American Trucking Associations, Inc., Garrett Freightlines,inc. and Milne Truck Lines, Inc., Petitioners, v. Interstate Commerce Commission and United States of America,respondentsandwpx Freight System, Inc., Intervening Respondent, 703 F.2d 459 (10th Cir. 1983)

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US Court of Appeals for the Tenth Circuit - 703 F.2d 459 (10th Cir. 1983)

March 22, 1983


William F. Baxter, Asst. Atty. Gen., and Robert B. Nicholson and Marion Jetton, Attys., on the joint brief with I.C.C., Dept. of Justice, Washington, D.C., for United States of America.

Eugene J. Toler, San Francisco, Cal., Gen. Atty. (Walter G. Treanor, San Francisco, Cal., with him on the brief), for WPX Freight System, Inc.

Kenneth E. Siegel, Washington, D.C. (Nelson J. Cooney, Gen. Counsel, Washington, D.C., with him on the brief), for American Trucking Associations, Inc.

Ann M. Pougiales of Hegarty, Pougiales, Loughran & Gulseth, San Francisco, Cal., on the joint brief with American Trucking Associations, Inc., for Garrett Freightlines, Inc. and Milne Truck Lines, Inc.

Laurence H. Schecker, Washington, D.C., Atty. (John Broadley, Gen. Counsel, and Henri F. Rush, Associate Gen. Counsel, Washington, D.C., with him on the brief), for I.C.C.

Before HOLLOWAY and McWILLIAMS, Circuit Judges, and TEMPLAR* , District Judge.

McWILLIAMS, Circuit Judge.


American Trucking Associations, Inc., Garrett Freight Lines, Inc., and Milne Truck Lines, Inc., acting jointly, filed petitions for review of three decisions of the Interstate Commerce Commission wherein WPX Freight System, Inc. was granted three separate licenses for authority to operate as a motor carrier. The three petitions were consolidated for hearing in this Court, and WPX was permitted to intervene.

WPX, a wholly-owned subsidiary of the Western Pacific Railroad Company, a class I rail carrier subject to the Interstate Commerce Act, was granted unrestricted authority to operate as a common motor carrier in each of the three ICC decisions. The fact that the grant of authority was in each case "unrestricted," and did not in some manner and to some degree limit or restrict WPX to the handling of freight in conjunction with its rail parent, is the root of the present controversy.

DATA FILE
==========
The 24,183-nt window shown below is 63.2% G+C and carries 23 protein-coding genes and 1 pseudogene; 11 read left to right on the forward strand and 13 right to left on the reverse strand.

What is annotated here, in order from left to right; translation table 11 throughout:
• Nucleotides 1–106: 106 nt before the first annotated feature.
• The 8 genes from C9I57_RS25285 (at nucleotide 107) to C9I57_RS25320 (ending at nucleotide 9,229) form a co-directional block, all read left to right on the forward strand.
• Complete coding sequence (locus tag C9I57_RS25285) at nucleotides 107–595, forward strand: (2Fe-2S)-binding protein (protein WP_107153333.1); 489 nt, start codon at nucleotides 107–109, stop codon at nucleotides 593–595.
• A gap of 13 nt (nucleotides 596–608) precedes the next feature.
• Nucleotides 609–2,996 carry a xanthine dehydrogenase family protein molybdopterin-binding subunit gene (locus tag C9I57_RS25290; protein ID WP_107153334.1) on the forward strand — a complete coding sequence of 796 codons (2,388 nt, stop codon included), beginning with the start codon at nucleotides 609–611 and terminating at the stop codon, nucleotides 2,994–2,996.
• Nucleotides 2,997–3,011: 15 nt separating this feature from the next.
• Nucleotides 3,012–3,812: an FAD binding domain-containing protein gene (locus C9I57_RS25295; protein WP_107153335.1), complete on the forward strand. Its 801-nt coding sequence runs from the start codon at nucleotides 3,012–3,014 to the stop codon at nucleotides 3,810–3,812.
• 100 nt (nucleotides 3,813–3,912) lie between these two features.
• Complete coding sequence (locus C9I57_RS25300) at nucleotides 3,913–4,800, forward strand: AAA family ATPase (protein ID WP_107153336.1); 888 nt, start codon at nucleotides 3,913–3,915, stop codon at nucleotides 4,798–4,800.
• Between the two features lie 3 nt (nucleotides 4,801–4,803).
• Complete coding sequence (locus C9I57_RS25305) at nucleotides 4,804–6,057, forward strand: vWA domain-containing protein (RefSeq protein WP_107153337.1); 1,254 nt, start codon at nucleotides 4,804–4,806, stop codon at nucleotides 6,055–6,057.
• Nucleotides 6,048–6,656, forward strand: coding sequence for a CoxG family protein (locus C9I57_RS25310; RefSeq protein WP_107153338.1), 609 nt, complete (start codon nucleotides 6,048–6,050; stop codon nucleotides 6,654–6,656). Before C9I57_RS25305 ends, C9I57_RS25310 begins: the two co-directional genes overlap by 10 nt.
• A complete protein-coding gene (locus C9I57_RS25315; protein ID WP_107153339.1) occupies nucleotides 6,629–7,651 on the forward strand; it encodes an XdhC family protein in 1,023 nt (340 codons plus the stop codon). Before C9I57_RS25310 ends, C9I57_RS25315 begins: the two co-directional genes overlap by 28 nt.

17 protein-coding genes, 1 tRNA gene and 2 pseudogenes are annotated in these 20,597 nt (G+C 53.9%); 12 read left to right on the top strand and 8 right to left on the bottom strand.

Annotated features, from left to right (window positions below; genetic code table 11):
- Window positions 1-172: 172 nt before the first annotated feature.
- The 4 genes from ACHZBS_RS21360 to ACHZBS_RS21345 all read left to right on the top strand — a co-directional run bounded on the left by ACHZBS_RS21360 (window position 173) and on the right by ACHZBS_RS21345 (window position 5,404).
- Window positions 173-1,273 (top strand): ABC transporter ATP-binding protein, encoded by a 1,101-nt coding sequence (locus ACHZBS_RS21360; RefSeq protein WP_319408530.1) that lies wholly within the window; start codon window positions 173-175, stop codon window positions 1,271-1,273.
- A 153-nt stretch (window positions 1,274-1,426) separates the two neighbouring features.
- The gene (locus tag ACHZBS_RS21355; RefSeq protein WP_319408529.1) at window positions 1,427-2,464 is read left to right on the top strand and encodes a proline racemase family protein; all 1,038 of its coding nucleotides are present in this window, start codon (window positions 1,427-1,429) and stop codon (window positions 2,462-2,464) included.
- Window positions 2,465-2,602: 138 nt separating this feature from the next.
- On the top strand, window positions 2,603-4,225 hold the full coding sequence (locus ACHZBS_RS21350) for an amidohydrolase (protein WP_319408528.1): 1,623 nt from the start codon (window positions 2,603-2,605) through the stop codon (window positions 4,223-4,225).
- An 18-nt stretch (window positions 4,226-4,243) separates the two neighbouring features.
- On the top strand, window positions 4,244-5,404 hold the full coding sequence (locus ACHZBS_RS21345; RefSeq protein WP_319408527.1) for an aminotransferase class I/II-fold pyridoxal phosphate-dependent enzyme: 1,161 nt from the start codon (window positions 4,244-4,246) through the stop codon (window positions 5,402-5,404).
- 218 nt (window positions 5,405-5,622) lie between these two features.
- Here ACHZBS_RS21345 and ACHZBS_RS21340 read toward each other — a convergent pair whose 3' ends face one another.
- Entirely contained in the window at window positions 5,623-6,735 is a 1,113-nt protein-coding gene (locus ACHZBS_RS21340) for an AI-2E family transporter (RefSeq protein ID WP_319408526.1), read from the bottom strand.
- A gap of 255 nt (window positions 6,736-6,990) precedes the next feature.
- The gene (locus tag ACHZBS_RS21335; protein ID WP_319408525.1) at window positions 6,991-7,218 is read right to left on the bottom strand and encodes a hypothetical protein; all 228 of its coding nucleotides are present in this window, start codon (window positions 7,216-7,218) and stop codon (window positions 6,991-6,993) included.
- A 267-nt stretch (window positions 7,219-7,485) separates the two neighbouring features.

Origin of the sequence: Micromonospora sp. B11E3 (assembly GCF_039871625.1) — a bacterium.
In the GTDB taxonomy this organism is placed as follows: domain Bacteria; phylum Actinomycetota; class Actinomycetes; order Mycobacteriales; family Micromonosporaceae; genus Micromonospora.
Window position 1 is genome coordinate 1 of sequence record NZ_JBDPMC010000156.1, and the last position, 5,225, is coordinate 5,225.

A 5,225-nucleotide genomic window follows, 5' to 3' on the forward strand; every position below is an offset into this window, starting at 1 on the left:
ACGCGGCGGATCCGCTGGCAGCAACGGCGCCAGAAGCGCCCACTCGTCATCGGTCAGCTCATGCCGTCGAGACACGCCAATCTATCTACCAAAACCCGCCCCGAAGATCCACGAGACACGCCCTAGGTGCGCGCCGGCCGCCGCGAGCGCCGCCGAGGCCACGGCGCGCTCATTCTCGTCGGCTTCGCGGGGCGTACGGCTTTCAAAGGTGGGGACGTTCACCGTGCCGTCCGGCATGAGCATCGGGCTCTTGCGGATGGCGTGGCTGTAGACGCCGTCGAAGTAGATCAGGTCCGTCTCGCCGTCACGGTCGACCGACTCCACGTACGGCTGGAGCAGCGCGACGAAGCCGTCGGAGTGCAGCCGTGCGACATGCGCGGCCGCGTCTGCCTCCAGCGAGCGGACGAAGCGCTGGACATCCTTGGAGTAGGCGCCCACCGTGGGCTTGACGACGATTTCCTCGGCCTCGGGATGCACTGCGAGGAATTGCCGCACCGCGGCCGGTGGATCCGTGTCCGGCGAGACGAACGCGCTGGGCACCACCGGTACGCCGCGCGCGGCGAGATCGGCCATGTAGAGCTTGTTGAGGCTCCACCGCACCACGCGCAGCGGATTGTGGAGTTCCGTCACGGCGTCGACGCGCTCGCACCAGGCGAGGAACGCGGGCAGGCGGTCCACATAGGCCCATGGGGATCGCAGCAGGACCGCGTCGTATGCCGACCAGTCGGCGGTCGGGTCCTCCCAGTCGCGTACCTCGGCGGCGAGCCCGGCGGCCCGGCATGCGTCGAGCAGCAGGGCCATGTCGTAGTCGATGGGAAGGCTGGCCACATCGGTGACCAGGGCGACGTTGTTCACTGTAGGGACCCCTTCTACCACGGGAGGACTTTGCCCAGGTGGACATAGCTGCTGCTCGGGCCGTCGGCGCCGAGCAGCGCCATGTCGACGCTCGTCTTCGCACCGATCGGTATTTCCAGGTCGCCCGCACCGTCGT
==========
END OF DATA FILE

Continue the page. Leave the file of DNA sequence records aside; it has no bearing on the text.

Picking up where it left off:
A preliminary reference at this point to the "special circumstances" doctrine might put the present controversy in focus at the outset. In deciding applications of rail affiliates, such as WPX, for motor carrier operating authority, the Commission has issued two types of certificates. One authorizes the rail affiliate to provide motor service which is "auxiliary to or supplemental of" the rail service of the parent company and the other type authorizes the provision of service which is unrestricted to that provided by the rail parent. In both types of cases, the Commission has been concerned with the adverse effects of intrusion by the railroads into the motor carrier industry. This interest in protecting the motor carrier industry from unjustified rail intrusion has been greatest in those cases where the rail affiliates seek unrestricted authority. In those cases, the rail affiliate has historically borne the burden of proving "special circumstances" in order to justify a grant of unrestricted authority.

Although the term "special circumstances" is itself not used in the statute, the doctrine of "special circumstances" is derived from 49 U.S.C. § 11344(c) and 49 U.S.C. § 10101. Section 10101 is a general statement of national transportation policy. Section 11344(c), in pertinent part, provides as follows: [W]hen a rail carrier, or person controlled by or affiliated with a rail carrier, is an applicant and the transportation involves a motor carrier, the commission may approve and authorize the transaction only if it finds that the transaction is consistent with the public interest, will enable the rail carrier to use motor carrier transportation to public advantage in its operations, and will not unreasonably restrain competition.